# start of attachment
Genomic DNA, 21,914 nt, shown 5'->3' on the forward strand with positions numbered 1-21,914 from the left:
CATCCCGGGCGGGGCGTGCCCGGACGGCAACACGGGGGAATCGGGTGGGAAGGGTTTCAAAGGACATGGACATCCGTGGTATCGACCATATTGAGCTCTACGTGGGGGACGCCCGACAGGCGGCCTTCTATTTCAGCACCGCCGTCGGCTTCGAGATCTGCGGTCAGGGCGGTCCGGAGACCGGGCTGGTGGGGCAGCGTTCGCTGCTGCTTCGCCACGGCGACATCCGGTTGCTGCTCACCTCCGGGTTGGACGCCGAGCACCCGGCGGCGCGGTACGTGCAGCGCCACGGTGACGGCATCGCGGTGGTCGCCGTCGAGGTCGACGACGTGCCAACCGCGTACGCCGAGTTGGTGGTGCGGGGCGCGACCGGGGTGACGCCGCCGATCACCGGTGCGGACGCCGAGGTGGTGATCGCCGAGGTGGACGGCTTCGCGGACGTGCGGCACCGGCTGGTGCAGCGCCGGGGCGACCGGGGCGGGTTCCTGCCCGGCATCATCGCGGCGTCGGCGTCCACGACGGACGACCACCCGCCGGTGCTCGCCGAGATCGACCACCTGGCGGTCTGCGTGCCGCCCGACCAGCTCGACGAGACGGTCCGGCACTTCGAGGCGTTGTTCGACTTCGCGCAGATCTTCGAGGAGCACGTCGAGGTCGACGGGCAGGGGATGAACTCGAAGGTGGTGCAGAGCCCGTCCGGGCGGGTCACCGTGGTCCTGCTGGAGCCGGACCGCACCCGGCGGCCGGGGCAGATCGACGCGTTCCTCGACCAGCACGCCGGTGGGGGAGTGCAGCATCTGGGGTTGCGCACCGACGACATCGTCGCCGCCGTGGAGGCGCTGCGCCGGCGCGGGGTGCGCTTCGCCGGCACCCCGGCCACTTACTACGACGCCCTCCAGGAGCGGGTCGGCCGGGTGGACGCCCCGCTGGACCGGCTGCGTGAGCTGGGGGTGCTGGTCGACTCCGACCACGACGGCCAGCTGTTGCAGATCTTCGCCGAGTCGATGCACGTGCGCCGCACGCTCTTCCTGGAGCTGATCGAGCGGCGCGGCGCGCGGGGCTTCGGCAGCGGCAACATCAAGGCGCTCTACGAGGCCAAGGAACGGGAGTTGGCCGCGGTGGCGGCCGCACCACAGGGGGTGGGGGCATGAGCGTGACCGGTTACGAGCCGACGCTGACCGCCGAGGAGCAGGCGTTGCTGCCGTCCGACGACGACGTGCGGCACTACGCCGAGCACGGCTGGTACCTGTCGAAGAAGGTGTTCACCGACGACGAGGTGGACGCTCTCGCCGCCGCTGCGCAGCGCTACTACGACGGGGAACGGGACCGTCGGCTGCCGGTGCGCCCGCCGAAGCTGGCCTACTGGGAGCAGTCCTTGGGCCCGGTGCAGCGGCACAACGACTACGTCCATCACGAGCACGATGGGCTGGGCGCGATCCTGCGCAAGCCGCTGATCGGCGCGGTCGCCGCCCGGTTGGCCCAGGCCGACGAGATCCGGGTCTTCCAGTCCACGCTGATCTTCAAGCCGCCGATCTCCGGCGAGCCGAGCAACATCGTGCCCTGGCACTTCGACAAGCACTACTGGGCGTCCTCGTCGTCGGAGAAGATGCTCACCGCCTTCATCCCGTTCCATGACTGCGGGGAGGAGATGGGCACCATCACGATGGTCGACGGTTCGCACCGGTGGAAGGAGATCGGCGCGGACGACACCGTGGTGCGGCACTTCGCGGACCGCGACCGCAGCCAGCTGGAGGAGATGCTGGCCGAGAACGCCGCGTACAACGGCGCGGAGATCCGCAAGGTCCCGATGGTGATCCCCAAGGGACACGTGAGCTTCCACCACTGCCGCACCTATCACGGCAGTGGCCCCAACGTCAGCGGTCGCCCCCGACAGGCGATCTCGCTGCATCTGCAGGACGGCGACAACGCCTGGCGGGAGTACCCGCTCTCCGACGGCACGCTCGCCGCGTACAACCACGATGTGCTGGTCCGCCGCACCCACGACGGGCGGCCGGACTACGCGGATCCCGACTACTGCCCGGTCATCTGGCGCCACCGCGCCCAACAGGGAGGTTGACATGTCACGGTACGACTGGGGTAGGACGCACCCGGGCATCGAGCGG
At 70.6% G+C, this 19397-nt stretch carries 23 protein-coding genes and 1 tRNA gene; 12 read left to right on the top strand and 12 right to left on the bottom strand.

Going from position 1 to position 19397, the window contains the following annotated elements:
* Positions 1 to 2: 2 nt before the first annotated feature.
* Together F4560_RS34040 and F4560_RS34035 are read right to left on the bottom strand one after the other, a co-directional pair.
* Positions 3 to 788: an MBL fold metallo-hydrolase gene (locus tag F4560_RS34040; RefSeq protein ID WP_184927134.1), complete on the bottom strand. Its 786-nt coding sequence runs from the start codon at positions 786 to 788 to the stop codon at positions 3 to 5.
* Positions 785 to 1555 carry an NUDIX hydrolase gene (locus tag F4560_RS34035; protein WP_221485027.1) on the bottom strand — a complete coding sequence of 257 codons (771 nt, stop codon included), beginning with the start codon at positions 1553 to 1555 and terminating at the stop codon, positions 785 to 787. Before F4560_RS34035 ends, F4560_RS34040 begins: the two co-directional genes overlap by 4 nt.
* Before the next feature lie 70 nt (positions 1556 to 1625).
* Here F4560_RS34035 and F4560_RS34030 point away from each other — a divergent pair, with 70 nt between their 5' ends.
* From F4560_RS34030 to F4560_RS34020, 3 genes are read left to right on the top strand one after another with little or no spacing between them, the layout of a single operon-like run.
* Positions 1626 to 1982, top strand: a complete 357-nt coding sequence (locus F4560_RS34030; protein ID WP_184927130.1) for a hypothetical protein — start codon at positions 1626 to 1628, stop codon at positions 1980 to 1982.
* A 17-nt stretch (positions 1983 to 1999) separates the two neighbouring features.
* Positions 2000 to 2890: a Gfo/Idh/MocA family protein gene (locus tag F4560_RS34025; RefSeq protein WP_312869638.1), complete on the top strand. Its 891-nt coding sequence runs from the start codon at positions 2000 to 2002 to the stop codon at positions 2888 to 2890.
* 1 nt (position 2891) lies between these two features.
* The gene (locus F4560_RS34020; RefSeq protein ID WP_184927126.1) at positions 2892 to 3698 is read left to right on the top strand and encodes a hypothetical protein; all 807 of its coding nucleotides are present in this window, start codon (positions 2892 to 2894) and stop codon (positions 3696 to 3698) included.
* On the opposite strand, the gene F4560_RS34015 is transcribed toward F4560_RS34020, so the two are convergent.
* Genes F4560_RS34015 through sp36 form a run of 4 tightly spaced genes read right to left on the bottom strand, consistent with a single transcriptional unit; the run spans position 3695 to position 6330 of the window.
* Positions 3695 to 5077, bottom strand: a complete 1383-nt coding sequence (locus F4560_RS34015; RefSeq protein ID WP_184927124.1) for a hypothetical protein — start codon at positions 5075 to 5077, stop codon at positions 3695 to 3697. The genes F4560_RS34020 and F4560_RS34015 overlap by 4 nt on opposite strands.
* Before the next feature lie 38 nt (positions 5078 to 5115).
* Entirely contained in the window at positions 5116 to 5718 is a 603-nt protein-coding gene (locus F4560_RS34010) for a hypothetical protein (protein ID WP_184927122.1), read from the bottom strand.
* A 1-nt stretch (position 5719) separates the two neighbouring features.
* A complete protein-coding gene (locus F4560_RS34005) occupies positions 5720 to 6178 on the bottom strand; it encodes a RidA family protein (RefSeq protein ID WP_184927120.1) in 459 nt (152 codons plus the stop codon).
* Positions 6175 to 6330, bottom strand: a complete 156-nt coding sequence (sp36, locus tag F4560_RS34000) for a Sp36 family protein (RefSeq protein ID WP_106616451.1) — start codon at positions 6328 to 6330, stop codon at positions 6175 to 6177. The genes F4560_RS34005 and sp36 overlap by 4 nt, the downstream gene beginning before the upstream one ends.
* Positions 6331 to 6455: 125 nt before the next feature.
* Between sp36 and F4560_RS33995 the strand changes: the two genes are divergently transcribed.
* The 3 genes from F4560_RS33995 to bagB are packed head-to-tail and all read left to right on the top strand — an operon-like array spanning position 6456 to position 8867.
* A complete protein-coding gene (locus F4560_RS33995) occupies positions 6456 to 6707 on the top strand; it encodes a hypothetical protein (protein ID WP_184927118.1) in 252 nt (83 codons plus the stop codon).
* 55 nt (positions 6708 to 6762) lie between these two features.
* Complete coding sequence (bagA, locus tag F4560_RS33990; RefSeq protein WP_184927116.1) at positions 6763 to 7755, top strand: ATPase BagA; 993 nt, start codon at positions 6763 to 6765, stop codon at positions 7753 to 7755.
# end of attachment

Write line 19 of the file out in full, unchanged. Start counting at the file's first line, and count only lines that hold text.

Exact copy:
* Positions 3695 to 5077, bottom strand: a complete 1383-nt coding sequence (locus F4560_RS34015; RefSeq protein ID WP_184927124.1) for a hypothetical protein — start codon at positions 5075 to 5077, stop codon at positions 3695 to 3697. The genes F4560_RS34020 and F4560_RS34015 overlap by 4 nt on opposite strands.